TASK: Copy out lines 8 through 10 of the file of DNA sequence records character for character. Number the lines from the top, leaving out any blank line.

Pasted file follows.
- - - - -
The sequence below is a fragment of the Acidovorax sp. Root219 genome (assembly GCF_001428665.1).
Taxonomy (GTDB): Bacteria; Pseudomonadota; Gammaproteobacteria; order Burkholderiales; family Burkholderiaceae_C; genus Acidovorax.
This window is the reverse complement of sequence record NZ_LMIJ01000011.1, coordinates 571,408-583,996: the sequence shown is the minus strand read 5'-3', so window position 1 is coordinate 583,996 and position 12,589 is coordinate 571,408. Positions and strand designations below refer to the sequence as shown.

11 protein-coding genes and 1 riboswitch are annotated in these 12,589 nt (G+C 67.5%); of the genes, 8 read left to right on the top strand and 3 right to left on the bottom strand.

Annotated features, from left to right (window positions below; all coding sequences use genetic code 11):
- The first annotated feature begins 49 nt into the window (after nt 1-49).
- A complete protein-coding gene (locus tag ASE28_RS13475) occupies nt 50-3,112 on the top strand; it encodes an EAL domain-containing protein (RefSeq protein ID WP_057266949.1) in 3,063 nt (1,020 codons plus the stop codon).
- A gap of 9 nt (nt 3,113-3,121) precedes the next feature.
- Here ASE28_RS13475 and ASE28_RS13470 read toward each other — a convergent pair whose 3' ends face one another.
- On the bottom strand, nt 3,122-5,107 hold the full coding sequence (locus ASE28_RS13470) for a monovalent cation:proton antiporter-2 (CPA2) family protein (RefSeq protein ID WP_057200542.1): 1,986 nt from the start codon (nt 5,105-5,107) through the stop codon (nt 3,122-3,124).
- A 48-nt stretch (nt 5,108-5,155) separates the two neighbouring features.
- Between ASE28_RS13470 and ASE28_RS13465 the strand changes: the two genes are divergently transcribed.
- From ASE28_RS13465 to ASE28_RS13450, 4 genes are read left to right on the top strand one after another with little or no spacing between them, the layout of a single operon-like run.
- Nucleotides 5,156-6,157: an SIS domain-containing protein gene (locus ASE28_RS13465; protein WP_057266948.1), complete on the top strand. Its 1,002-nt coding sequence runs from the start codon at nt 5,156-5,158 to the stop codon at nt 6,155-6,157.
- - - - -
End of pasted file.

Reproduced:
- A gap of 9 nt (nt 3,113-3,121) precedes the next feature.
- Here ASE28_RS13475 and ASE28_RS13470 read toward each other — a convergent pair whose 3' ends face one another.
- On the bottom strand, nt 3,122-5,107 hold the full coding sequence (locus ASE28_RS13470) for a monovalent cation:proton antiporter-2 (CPA2) family protein (RefSeq protein ID WP_057200542.1): 1,986 nt from the start codon (nt 5,105-5,107) through the stop codon (nt 3,122-3,124).